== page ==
Poems About Anne 

This poem was written by Charlotte on 21 June 1849, following Anne's death the previous month (28 May):

On the Death of Anne Brontë
By Charlotte Brontë


There's little joy in life for me,
And little terror in the grave;
I've lived the parting hour to see
Of one I would have died to save.

Calmly to watch the failing breath,
Wishing each sigh might be the last;
Longing to see the shade of death
O'er those beloved features cast;

The cloud, the stillness that must part
The darling of my life from me;
And then to thank God from my heart,
To thank Him well and fervently;

Although I knew that we had lost
The hope and glory of our life;
And now, benighted, tempest-tossed,
Must bear alone the weary strife.


Christopher WisemanThe following poem is a recent creation by Scarborough poet, Christopher Wiseman (pictured opposite). It is taken from his book of poems 'Remembering Mr. Fox' (Sono Nis Press, 1995).

Remarking on his inspiration for the poem, Chris writes: 'It goes back to the 1980s, when there wasn't a regular supply of flowers on her grave from the Corporation, and yet someone always, always, had placed flowers there, even in the worst weather. I noticed this over several years, and wondered who on earth it was. The only bright colours in the whole graveyard in winter. Now it seems permanently flowered and kept . . .'

Anne Brontë's Grave - The Flowers
By Christopher Wiseman


Is it some fan who knows by heart
The Tenant of Wildfell Hall, and, hurt,

Brings petals to soften grief?
Weather - Gales, snow, anything - doesn't bother

Whoever it is. Midwinter, or sun
To flay the skin - flowers. The illusion

That they spring from deep down in your grave
With ballad magic. I stop and have

To look each time I climb the hill
Looming over Scarborough, where, ill,

You came back to die. The Grand Hotel
Stands there now. Its "Bronte Bar." A fall.

But up here, high over the bay,
The shocking flowers come fresh each day,

And folk, pulled here by the colour, cluster
Close around you. Always the weak sister,

The one without the real talent.
A child stoops quietly for the scent.


Andreas FrickeHere is a poem about Anne by Andreas Fricke (pictured): presented initially in its original form - in his native, German, language; and beneath it, a translated (to English!) version.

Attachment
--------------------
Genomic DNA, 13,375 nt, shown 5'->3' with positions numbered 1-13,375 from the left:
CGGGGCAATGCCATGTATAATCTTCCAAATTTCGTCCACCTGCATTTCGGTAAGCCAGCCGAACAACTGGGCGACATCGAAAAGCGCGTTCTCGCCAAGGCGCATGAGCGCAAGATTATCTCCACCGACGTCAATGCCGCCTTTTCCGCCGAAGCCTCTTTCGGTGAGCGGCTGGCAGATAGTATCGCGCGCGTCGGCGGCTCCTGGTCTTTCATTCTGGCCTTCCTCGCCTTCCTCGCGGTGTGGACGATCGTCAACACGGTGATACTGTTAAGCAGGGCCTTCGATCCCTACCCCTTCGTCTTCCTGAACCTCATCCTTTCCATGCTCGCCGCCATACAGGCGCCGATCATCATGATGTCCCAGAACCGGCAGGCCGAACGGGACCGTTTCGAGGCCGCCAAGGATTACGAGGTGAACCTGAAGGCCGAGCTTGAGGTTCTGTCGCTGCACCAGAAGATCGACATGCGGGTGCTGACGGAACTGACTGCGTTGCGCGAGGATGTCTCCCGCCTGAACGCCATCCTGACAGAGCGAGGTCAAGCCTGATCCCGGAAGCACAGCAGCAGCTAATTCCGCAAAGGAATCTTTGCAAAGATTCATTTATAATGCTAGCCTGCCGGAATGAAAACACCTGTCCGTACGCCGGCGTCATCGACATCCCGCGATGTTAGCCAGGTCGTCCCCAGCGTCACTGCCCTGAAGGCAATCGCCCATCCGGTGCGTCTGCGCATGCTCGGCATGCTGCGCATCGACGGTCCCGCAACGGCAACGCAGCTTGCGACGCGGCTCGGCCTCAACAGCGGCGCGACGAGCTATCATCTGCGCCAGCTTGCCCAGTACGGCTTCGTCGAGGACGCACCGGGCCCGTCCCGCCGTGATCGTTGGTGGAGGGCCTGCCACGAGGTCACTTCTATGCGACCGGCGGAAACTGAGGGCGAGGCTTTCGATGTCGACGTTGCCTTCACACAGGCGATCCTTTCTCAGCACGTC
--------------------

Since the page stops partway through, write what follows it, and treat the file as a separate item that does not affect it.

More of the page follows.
Andreas welcomes e-mail contact: you can write to him at:

schwups@gmx.net

Für Anne (ein Gedicht)


In grüner Hügel Sonnenschein,
die Welt so weit,
und Stille treibt
den Regenbogen dort am Horizont
zum Wolkenhain,
vergess´ner Tage Stimme.

In Wind und Sturm,
hält Blitz, hält Donner plötzlich inne,
und durch getäuschter Sinne
Nebel ist mir dann, als säh´ ich dort
im Wolkenturm
über den Hügeln Dein Gesicht
mir wetterleuchten.

Und aus der feuchten, kühlen Erde,
drüben am Pfarrhaus steigt Dein Licht,
so schmale Hände,
fliegend über ein Gedicht
das ich nie lesen werde,
und mir ist, als ob ich sterbe,
doch meine Klage hörst Du nicht.

(Andreas Fricke, 20.04.99)

. . . and in English:

To Anne (a poem)

On sunny hills
The world seems wide
And softly whelming silence glides
From rainbows far to greet the place
Where distant voices gently raise.

Through stormwind´s blow
And thunder´s roar
I see your face beneath the shore
Where clouds are gliding high and free
On starlit grounds, so dear to me.

And from the Parson´s moistrous soil
A light comes gleaming up the wall
And fingers, small, yet pale and white
So gentle over lyrics glide
I´ll never have the chance to read,
left but with mourning here indeed.

(20th April 1999, Andreas Fricke)


Also by Andreas - 'a fragment':

To Anne (a fragment)


There they were, the green hills, grassy and gleaming in the sunlight,
which sometimes slightly looked through the hurrying clouds in the sky,
casting a magic spell over the landscape you once lived in, in this big,
cold, heavy stonebuilt house in England, Yorkshire, which nowadays is a